Now Playing — Crime + Punishment


Any documentarian depicting a current, ongoing social hardship has an inherent added challenge in the filmmaking process. Simply put, reality doesn’t always play along. The desire to wrap up stories with some level of finality — not necessarily tidily, but with a clear sense of conclusion — runs up against the unyielding adversary of messy existence. A documentary needs to end. The complexities of whatever the documentary traces have no obligation to follow the same protocol. Problems and conflicts may persist. Perhaps more problematically, they might dissipate in a even more unsatisfying haze of sad stasis.

Crime + Punishment, directed by Stephen Maing, follows the efforts of a group of New York City police officers challenging the force’s persistent use of arrest quotas well after the practice was made illegal. Since there’s evidence such policies encourage the persecution of underprivileged communities as officers rushed to make the numbers set down by supervising personnel, the complaint is not merely one of professional preference. Citizens are being harmed. Recognition of that fact is the chief motivation for a group of whistleblowers — all of whom have a racial or cultural affinity to the unfairly targeted community members — as they steel their spines to stand up against a system veering away from the honest justice that’s supposed to be its defining feature.

Maing details the problem with damning detail, smartly including a parallel story of a teenager incarcerated for a crime he insists he did not commit. It is brutal to watch as he grinds through a rickety judicial process rigged to break down his resolve so he pleads guilty in hopes of a reduced sentence. His situation — which exists in a cruel limbo for a year before reaching resolution — puts a solid import to the officers’ collective battle.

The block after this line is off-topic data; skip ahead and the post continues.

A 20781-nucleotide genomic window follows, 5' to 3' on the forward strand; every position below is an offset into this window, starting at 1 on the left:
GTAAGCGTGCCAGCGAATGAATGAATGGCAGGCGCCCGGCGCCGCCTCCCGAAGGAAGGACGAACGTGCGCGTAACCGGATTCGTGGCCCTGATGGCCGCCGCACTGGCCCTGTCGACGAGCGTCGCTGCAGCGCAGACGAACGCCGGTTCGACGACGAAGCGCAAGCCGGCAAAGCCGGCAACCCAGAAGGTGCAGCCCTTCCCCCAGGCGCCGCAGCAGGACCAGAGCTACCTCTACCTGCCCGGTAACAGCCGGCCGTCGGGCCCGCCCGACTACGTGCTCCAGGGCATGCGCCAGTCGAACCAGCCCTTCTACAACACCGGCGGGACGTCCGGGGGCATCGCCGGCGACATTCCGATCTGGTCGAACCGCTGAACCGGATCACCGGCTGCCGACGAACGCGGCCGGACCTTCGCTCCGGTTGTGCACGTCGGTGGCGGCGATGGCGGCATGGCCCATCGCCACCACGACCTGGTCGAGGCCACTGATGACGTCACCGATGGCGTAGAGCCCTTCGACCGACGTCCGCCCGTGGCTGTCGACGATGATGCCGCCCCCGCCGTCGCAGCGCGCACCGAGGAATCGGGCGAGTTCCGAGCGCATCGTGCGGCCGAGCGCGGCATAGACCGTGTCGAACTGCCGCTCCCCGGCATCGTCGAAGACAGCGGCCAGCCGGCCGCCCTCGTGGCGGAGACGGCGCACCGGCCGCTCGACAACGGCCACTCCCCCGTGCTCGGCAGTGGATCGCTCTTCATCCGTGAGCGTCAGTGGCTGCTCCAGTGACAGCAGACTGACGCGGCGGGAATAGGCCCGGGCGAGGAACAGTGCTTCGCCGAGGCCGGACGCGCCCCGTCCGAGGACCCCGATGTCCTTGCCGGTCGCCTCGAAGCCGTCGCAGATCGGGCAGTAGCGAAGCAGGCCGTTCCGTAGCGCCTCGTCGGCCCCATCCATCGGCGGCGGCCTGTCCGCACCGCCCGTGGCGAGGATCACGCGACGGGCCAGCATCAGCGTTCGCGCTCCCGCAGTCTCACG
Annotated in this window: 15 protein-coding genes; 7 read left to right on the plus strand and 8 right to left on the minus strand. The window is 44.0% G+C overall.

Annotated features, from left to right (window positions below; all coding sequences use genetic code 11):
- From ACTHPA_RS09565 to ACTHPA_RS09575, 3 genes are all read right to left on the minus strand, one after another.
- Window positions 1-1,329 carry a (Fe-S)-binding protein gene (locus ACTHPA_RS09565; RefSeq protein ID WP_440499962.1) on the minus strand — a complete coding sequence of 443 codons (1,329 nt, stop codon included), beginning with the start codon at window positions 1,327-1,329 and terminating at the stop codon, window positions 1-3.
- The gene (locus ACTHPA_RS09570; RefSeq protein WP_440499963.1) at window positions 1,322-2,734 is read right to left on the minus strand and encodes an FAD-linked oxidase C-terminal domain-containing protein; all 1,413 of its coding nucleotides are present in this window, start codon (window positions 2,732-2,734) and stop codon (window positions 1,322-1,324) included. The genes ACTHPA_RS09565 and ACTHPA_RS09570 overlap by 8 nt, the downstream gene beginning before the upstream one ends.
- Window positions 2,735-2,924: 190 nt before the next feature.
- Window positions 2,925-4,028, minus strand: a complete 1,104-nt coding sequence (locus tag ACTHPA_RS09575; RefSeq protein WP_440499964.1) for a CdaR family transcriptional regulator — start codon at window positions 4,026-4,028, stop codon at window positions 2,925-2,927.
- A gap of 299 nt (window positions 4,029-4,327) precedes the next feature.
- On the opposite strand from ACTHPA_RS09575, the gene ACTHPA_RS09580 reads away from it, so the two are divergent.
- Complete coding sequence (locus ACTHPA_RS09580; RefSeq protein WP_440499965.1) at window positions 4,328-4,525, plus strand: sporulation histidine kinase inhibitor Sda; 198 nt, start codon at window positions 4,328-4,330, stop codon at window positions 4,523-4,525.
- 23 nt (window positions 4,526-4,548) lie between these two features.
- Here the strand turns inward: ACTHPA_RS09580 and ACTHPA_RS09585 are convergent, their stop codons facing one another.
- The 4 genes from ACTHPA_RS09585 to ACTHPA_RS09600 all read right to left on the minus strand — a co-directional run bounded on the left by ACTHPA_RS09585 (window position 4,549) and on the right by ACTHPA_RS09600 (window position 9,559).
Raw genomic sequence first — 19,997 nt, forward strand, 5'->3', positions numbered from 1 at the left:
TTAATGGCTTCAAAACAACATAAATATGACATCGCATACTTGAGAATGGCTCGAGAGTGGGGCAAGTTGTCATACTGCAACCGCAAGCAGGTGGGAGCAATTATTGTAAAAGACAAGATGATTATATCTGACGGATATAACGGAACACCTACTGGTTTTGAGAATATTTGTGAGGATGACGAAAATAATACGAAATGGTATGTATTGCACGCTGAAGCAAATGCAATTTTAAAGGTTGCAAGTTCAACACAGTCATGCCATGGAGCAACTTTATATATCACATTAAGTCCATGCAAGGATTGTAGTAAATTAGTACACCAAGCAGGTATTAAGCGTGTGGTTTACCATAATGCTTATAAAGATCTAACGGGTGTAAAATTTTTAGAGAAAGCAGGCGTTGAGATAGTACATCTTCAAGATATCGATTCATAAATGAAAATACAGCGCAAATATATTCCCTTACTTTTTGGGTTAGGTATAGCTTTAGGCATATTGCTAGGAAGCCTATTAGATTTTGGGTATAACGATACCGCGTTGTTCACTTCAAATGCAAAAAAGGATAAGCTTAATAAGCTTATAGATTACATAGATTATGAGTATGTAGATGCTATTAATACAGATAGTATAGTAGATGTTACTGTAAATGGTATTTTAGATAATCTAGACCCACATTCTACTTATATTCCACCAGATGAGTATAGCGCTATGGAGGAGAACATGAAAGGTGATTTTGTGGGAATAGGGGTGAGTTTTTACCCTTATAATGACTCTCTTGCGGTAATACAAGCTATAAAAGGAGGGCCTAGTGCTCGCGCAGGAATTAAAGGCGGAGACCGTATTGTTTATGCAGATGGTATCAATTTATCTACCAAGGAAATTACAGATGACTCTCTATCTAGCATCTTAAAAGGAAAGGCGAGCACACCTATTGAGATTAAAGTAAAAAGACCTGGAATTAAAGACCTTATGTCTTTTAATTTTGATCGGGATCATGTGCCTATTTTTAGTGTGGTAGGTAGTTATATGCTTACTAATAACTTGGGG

As he tracks the day-to-day of the whistleblowers as they try to persist in a job after they’ve been outed as breakers of some nonsense, unstated code of silence, Maing indulges in hidden camera tricks that can seem a little gimmickry. But the tactic does allow him to catch moments of department petty retribution exacted against the protesting cops, countering any suspicions that the fretting about negative professional repercussions are mere paranoia. Like the imprisoned suspect, the officers are faced with a mighty challenge to their will.

There’s little satisfying clarity at the end of the film. Though elements of the whistleblowers’ court case reached completion, other pieces remain inching along. And the various officers have moved forward in different ways, most of them notable for their sense of uncertainty. The particulars might be out of Maing’s control, but he also seems at a loss as to how to shape his most recent footage into cinema that’s compelling. The film simply winds down, as if it is only the first part and a follow-up episode will arrive to clap the story shut. The problems identified in Crime + Punishment are certain to endure, even as there’s some hope that the class action suit has led to some positive cultural change within the force. Even if the infuriating abuses aren’t at an end, the film has an obligation to complete its argument. The equivalent of a defeated shrug won’t do.